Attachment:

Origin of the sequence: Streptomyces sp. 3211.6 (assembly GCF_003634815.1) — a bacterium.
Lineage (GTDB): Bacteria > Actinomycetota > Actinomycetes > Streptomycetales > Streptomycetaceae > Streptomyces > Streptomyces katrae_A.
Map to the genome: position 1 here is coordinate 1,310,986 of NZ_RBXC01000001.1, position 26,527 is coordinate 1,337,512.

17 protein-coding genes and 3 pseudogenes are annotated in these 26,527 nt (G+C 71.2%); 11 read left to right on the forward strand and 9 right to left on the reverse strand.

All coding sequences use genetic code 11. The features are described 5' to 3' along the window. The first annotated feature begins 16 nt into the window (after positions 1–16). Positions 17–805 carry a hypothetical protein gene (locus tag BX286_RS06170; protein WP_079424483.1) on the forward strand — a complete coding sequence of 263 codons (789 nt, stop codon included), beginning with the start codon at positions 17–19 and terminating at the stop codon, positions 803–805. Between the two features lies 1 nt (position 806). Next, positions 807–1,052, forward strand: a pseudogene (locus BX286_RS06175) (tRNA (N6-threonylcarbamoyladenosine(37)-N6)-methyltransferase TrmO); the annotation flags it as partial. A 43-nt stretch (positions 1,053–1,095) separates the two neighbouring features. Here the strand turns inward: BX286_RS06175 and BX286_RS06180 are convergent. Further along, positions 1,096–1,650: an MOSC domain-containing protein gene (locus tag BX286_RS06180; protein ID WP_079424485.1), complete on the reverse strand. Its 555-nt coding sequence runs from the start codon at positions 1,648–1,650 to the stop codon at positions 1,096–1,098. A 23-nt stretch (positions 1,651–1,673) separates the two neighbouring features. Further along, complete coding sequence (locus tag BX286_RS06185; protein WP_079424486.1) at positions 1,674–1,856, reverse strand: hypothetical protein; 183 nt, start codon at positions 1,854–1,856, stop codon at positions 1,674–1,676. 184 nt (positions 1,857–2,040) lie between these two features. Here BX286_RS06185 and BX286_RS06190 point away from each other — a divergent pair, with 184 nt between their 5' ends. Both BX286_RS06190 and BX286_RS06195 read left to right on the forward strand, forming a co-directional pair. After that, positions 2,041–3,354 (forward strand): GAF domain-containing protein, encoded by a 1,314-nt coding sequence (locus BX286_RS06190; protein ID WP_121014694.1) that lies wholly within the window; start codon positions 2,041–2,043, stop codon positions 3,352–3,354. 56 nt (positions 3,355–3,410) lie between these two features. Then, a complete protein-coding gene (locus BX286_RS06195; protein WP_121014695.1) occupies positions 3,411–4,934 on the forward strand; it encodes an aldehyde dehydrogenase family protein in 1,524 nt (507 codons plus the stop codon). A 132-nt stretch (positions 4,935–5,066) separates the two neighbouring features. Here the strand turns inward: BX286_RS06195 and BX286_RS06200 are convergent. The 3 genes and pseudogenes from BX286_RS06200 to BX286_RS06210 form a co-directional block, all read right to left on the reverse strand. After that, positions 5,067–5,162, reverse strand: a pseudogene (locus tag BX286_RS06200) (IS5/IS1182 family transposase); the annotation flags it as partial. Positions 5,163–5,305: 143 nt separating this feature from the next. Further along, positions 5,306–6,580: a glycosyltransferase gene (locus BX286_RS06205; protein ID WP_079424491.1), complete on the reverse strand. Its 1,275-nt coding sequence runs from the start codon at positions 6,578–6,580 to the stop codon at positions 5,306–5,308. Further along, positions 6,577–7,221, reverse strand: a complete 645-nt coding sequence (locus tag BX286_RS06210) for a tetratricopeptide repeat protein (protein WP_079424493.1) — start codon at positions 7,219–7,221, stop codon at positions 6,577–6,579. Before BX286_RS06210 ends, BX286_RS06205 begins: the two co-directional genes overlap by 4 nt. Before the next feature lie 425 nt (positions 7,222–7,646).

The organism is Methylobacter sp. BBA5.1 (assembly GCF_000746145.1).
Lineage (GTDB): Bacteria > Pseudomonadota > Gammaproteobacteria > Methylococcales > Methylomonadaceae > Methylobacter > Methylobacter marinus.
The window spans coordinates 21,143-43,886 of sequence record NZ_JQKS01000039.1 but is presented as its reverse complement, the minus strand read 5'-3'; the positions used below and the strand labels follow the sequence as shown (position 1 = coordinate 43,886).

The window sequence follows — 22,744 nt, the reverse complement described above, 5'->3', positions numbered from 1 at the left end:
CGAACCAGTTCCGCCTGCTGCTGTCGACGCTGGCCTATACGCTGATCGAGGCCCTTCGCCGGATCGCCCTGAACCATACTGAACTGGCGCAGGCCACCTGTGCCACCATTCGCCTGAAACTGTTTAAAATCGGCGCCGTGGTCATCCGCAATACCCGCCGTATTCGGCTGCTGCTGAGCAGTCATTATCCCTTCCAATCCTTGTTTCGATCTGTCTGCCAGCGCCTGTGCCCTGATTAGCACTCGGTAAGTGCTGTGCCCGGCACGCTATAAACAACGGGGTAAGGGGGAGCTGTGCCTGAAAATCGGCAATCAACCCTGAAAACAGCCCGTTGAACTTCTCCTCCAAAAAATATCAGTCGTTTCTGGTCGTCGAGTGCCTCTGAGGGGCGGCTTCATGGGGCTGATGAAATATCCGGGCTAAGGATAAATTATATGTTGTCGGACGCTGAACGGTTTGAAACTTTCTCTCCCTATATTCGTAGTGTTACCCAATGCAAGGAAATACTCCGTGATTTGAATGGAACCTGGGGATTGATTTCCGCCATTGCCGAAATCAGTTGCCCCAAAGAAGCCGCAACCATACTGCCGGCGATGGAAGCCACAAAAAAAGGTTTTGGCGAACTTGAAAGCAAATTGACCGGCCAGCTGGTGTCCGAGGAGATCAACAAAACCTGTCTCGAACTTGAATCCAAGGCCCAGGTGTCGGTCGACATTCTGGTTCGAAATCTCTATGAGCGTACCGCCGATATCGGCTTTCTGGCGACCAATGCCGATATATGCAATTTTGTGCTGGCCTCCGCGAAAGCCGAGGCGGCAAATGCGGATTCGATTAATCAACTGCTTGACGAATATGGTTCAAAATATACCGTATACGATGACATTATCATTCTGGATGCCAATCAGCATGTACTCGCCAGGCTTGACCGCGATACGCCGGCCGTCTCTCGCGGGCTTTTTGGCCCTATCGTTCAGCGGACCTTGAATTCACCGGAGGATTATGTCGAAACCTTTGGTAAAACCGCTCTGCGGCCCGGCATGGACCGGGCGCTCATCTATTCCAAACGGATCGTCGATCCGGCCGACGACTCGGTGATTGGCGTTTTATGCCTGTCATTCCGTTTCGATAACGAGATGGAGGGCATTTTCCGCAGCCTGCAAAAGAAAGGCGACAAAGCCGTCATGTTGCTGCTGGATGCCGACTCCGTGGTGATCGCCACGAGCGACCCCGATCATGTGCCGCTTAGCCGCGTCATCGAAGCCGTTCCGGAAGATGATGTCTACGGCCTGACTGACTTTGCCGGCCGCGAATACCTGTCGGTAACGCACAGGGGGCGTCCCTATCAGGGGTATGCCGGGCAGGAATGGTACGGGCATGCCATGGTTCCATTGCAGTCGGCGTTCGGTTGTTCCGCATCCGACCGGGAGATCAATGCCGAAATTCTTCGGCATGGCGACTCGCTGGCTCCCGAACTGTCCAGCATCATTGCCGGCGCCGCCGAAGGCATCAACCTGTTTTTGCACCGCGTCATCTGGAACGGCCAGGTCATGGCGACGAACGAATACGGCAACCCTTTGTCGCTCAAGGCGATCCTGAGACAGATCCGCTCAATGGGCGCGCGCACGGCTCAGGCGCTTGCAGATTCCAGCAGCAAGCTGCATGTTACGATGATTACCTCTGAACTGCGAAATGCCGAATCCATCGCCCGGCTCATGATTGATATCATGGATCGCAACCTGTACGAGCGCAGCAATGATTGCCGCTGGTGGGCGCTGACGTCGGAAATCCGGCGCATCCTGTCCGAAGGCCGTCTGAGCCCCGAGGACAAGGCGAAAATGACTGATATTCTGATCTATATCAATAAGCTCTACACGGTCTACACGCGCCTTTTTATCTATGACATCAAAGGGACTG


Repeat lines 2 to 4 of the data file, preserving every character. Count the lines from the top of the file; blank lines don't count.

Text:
Lineage (GTDB): Bacteria > Actinomycetota > Actinomycetes > Streptomycetales > Streptomycetaceae > Streptomyces > Streptomyces katrae_A.
Map to the genome: position 1 here is coordinate 1,310,986 of NZ_RBXC01000001.1, position 26,527 is coordinate 1,337,512.

17 protein-coding genes and 3 pseudogenes are annotated in these 26,527 nt (G+C 71.2%); 11 read left to right on the forward strand and 9 right to left on the reverse strand.